Does the Endangered Species Act force agencies to elevate species concerns to a level that prohibits higher order conservation and "new conservation" strategies?
I was recently at a workshop focused on conservation genomics. The tenor of the conversation was excitement for the opportunities afforded by new genetic tools to obtain valuable conservation information at a variety of scales. However, the rubber really hit the road when people talked about species conservation, specifically, the desert tortoise and emerging genetic assessments evaluating the connectedness of populations. This, I thought, is 1980’s, species-focused conservation alive and well.
But should that be so? This workshop got me thinking about ‘new conservation.’ Where and when does this ‘new’ approach of integrating stakeholders to find solutions that work economically for them as well as for conservation likely to work? My thoughts were simple: apparently not here, not now.
Don’t get me wrong, I appreciate the new conservation efforts and consider them important, globally. But at least in this country, we are saddled with three realities that relegate new conservation to be a minor adjustment to anything we can actually accomplish, domestically, for conservation.
First, the strongest regulatory authority for conservation in the US is at the species level. The Endangered Species Act drives a lot of federal action, which drives a lot of private action. State fish and wildlife agencies have jurisdiction over species that aren’t listed. State agencies act to manage game species, species of concern, etc. Government authority on private lands is focused on species, and can be extended to habitats for species of special concern. This authority does not prioritize ecosystem functions.
Second, public agencies are not, as a rule, financed to provide economic incentives to private landowners to encourage participation in conservation efforts. Three exceptions come to mind. A) The USDA Conservation Reserve Program pays landowners (mostly farmers and ranchers) to manage for environmental benefit. Originally conceived as a program to reduce soil erosion, this can contribute to conservation, but it seems to do very little of this. I can’t find much evidence in the literature, anyway. B) California’s Forest Carbon program provides a mechanism for forest owners to sequester and sell carbon, but the low price of carbon means that very few people are signing up. C) Habitat Conservation Plans (HCP’s) provide incentives for conservation actions by landowners, but only through offsets to proposed damages; not as a payments for an ecosystem service. It is difficult to imagine how resource users (e.g., a city) compensate a public landowner for providing common pool resource services from public lands. Not great news for new conservation opportunity seekers.
Third, there is a problem of scale between our thinking about conservation from a global-, academic-, NGO- centered perspective and the realities of public lands management. The collective annual operating budgets of primary terrestrial resource agencies in the US is about $4 billion (see table below). Adding state wildlife budgets probably adds another billion or two. In contrast, The Nature Conservancy, World Wildlife Fund for Nature, Conservation International, Wildlife Conservation Society, Audubon Society global expenditures only total about $1 billion. (see http://www.conservationmeasures.org/cmp-ccnet-evaluation-results-available/; appendix 18 for the data).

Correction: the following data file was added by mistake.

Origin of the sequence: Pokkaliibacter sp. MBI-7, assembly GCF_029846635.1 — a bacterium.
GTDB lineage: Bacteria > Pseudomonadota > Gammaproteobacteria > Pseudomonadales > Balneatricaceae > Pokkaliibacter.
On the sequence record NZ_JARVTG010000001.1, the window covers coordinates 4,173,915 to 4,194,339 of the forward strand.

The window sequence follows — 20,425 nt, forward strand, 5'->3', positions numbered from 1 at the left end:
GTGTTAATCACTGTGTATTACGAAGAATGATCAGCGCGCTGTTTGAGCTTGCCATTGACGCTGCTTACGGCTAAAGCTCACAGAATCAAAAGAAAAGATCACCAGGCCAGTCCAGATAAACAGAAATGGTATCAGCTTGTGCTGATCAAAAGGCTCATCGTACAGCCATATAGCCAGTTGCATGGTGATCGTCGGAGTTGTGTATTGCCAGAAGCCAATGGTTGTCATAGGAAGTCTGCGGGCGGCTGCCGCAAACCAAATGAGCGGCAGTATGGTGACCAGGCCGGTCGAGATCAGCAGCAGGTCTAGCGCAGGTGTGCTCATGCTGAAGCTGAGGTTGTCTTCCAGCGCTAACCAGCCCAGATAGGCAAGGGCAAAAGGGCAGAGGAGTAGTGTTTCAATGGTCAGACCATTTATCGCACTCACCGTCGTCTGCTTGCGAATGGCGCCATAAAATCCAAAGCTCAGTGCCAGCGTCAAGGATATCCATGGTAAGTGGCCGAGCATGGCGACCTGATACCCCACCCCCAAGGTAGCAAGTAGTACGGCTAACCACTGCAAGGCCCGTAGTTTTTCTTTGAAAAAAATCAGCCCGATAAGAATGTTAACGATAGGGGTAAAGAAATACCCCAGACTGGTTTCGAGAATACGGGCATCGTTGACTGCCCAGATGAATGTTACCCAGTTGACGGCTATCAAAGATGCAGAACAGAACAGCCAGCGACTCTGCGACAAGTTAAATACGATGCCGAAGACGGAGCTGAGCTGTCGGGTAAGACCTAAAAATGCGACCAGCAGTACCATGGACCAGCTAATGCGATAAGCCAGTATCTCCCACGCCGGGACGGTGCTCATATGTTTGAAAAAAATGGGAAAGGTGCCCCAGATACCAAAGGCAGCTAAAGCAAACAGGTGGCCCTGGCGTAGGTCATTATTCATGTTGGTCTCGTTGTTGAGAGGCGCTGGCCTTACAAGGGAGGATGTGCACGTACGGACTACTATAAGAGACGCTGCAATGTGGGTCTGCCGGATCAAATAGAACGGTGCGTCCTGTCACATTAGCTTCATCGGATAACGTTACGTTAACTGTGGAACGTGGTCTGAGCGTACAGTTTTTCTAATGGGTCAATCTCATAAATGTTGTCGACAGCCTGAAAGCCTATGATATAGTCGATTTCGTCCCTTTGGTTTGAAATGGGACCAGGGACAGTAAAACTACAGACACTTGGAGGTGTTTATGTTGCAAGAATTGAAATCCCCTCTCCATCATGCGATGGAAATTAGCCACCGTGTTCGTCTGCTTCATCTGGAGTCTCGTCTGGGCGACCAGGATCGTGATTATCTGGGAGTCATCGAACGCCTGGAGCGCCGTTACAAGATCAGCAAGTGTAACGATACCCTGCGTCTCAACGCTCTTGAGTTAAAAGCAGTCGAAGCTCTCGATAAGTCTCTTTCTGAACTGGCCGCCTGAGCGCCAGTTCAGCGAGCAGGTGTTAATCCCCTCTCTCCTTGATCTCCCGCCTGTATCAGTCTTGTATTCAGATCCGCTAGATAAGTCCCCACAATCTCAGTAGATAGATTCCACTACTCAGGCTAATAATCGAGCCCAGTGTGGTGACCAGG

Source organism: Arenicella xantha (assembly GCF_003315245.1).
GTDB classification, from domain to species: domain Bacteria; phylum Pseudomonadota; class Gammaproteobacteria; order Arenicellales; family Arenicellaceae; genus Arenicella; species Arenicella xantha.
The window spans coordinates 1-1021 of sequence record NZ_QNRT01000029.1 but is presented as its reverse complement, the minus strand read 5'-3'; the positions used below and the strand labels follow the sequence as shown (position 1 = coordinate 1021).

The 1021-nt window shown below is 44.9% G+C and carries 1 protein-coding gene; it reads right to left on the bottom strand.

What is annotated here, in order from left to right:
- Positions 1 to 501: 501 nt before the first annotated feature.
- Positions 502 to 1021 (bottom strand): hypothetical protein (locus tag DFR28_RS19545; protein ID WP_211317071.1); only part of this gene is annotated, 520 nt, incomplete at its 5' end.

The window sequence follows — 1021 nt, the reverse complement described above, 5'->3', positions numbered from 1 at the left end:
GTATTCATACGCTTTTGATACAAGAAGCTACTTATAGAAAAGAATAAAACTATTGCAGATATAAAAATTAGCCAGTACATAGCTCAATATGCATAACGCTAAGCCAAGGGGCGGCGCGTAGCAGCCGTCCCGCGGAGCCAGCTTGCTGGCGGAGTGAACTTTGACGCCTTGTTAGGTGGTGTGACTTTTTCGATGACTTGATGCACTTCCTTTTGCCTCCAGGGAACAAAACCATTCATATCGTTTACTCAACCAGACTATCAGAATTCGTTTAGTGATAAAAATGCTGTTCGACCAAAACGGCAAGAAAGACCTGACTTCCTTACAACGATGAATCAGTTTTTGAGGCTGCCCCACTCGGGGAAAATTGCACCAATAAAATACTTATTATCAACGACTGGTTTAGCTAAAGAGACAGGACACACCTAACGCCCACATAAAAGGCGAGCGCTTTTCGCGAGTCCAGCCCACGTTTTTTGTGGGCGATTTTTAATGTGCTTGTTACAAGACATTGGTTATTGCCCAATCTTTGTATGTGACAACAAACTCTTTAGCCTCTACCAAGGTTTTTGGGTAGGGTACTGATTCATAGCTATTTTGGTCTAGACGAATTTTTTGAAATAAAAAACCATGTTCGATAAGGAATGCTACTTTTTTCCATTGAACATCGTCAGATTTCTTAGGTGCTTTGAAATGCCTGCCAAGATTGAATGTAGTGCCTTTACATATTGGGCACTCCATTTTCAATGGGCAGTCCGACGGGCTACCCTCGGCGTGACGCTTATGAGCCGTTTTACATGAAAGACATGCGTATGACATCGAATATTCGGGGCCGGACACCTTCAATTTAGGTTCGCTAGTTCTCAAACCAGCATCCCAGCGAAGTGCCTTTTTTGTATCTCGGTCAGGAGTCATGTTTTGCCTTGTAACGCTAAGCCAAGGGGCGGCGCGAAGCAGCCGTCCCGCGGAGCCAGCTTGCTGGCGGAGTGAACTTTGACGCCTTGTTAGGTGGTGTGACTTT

The collective heft of public lands management dwarfs domestic conservation efforts of the big NGO’s and the smaller land trusts many times over. So, ‘new conservation’, systems conservation, ecosystem focused conservation – maybe for the rest of the world. But regulatory compliance-driven species conservation appears to be the recipe for the US.
With these sobering realities, what importance should we place on ‘new conservation’ approaches, the SNAP – Science for Nature and People approach to resource management?
There seems a deep dichotomy between the academic conservation scientist's model of resource conservation and resource conservation in this country. Academically, we would like to think of optimal, efficient, and economic solutions. In many parts of the world, the economics may even pencil out to provide ecological benefit for payments. The major actors in this world are international conservation NGO’s, and the academic scientists who support them with thinking these kinds of big thoughts (for a recent example, see Althor et al, 2016. Global mismatch between greenhouse gas emissions and the burden of climate change Scientific Reports). These are interesting, but where does idea meet action?
This academically-driven world of conservation is not, however, how US federal agencies work. Here action is governed by over-arching land management plans that pass through the NEPA process to define acceptable levels of different management actions. Sure, these plans use the best available science, but not necessarily the best available process. Adaptation is difficult, paying private landowners to participate is not in the budget, as a rule; regulations based on species concern is commonplace.
Returning to the desert tortoise, this came up because of the Bureau of Land Management (BLM) is developing a plan to protect resources and foster renewable energy development (see www.drecp.org). This pits multi-varied interests of energy, recreation, and biodiversity. In this debate the hard legal constraints of take on federally listed species trump ‘new conservation’ optimization strategies that maximize the benefit to the most interest groups. But, maybe that is a good thing for conservation?
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